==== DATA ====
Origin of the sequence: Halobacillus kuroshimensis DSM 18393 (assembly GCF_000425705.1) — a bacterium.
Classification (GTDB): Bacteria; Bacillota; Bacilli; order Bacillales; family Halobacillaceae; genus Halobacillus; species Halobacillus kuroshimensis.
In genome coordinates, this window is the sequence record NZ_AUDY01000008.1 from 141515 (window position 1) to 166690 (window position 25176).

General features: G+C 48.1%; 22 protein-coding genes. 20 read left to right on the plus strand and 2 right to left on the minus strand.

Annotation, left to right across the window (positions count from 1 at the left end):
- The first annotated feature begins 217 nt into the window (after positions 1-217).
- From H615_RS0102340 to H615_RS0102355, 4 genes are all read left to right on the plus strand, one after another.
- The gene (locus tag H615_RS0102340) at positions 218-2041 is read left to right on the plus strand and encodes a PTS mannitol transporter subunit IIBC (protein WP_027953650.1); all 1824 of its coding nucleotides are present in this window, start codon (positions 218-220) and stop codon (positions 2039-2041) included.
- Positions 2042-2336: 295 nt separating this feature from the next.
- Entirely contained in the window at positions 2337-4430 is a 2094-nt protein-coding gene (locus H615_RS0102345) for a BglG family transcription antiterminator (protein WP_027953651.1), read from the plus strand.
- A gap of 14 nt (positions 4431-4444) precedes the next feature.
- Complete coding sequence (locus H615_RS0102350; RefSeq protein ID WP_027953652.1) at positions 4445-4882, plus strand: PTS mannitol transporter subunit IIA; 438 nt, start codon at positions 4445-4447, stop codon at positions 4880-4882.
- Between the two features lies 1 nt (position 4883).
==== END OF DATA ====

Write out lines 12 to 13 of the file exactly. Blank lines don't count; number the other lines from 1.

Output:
- Complete coding sequence (locus H615_RS0102350; RefSeq protein ID WP_027953652.1) at positions 4445-4882, plus strand: PTS mannitol transporter subunit IIA; 438 nt, start codon at positions 4445-4447, stop codon at positions 4880-4882.
- Between the two features lies 1 nt (position 4883).